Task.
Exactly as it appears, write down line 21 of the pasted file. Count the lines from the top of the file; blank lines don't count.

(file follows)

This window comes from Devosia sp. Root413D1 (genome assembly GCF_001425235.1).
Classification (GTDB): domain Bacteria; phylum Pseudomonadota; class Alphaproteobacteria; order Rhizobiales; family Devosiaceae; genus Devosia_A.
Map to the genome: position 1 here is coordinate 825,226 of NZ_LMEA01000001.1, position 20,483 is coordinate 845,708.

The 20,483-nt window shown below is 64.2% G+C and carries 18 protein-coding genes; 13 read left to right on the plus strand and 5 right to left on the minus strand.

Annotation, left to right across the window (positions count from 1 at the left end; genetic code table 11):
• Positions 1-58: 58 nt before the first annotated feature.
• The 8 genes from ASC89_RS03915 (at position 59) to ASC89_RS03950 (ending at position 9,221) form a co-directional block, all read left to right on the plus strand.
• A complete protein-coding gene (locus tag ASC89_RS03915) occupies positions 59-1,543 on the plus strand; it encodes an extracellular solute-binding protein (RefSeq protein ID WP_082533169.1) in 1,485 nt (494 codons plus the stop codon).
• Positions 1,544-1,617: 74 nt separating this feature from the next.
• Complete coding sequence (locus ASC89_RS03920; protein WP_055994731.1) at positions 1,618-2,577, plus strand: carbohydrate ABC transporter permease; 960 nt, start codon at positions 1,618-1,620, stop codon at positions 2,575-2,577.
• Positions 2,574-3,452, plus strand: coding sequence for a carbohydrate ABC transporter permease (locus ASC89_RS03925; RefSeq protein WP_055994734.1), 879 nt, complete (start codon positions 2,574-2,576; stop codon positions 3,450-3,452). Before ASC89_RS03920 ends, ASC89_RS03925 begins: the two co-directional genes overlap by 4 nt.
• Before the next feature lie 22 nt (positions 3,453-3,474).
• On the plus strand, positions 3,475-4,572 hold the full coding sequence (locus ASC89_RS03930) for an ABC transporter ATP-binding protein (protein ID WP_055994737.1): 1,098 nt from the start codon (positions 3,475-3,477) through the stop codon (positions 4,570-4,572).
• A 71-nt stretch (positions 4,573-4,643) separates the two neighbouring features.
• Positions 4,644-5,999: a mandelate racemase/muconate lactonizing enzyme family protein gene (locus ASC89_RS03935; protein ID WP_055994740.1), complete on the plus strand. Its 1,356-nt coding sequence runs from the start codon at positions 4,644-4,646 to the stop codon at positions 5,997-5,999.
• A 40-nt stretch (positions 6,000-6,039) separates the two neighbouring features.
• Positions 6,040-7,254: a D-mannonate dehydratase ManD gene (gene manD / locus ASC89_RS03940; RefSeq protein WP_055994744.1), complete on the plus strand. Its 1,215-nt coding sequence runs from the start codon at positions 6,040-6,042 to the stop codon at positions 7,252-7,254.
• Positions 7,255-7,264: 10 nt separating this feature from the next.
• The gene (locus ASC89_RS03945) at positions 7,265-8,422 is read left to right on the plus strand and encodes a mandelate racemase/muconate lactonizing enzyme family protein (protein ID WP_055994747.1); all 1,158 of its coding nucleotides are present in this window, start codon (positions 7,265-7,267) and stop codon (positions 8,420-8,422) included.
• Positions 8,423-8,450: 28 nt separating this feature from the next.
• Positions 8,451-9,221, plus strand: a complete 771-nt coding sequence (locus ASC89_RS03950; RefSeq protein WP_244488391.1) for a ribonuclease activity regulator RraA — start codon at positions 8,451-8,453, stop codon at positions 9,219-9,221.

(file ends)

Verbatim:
• Positions 8,451-9,221, plus strand: a complete 771-nt coding sequence (locus ASC89_RS03950; RefSeq protein WP_244488391.1) for a ribonuclease activity regulator RraA — start codon at positions 8,451-8,453, stop codon at positions 9,219-9,221.